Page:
Yeah, basically, I did the East Coast as it was my first year with Suzuki. The plan this year was to do the West Coast. I knew it for a while. When I actually started preparing for it was right after the outdoors. I took a couple of weeks off and then started looking to West Coast. What also happened was that I was out of outdoors earlier than we expected, so we took advantage of it (Note: Dungey broke his clavicle during practice for the Steel City National). I was out but still able to ride. It was like, ‘alright, the outdoors is over with so we’re just going to start getting ready for supercross.’ So we built a base. We did it all right and all according to plan. I feel ready, man. I’ve never been more ready in my life, so it’s awesome.
Not only did you shine in supercross last season, but also you rode extremely well in the Nationals, hauling down four podium finishes before you hurt yourself. Do you have a preference between racing supercross and motocross?
You know I like to think of myself as both. I don’t want to be good at just one; I want to be good at both. Supercross did go my way a little more last year and outdoors was good to me too, you know. I got some podiums and learned a lot. In both supercross and motocross I learned a lot. Overall, I think I want to be good at both. I mean, going back to the Atlanta Supercross (where he won his first supercross) I probably did surprise a lot of people and I know that. But going into that race, it was like, ‘Dude, you can’t sit back.’ I had to believe in myself. It was hard to, but I had to. I think that’s what kind of got me going. That, hard work, dedication and my team.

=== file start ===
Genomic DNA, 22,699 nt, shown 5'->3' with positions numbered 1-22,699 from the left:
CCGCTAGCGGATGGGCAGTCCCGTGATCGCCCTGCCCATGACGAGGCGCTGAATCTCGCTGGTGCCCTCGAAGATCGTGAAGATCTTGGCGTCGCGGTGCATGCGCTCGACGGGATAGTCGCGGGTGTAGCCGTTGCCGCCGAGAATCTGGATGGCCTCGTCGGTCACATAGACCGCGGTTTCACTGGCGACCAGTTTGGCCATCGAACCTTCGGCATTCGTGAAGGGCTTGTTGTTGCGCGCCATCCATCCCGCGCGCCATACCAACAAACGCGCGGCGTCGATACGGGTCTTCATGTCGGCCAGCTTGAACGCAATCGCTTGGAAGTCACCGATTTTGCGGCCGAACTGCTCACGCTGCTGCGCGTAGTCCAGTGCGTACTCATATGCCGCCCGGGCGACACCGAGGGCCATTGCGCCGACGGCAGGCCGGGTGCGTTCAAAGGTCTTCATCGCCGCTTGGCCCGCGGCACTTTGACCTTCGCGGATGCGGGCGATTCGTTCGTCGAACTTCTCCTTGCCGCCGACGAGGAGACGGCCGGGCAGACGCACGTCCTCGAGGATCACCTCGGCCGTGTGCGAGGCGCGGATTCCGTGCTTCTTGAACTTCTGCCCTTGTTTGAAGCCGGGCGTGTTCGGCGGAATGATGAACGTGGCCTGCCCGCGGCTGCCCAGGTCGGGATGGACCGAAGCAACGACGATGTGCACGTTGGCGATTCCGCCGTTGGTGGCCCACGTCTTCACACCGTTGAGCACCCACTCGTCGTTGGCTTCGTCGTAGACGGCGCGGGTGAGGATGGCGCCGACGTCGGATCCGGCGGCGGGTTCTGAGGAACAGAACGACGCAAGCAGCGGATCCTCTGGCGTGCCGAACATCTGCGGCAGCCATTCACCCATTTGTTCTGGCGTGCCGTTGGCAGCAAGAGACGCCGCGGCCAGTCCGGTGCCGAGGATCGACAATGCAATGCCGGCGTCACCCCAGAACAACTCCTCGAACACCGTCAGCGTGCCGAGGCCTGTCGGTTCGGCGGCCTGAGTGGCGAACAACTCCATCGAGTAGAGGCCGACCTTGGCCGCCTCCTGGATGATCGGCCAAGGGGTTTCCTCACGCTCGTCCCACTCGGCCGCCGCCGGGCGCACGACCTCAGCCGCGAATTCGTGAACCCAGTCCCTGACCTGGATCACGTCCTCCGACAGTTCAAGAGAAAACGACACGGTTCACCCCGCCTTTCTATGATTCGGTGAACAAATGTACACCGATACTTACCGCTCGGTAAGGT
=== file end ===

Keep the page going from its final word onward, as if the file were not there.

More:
You guys will start the 2008 West Region series with seven consecutive races. And as we all know, both the West and the East Regional Series are very abbreviated. In other words, if you blow one race, you could be right out of the mix and done for. Have you and Johnny talked about this?
Johnny O’Mara: You don’t need to win every race. But you looked at what happened to Ryan last year. You have a race like Daytona where he didn’t even start and he has to throw out 25 points. I’d say if you’re always on the box or the podium, you’re good. The room for error is pretty small.
So Ryan, in working together with Johnny, do you think you have that programmed into your head now? Not to rush things or push too hard?
Yeah, I mean definitely one of my goals is to be on top of the podium, but to also be smart out on the track and put myself in good positions and get good starts and just let things fall into place and to not be in such a hurry. Definitely our goal is to win every weekend, but some weekends things might not be working out.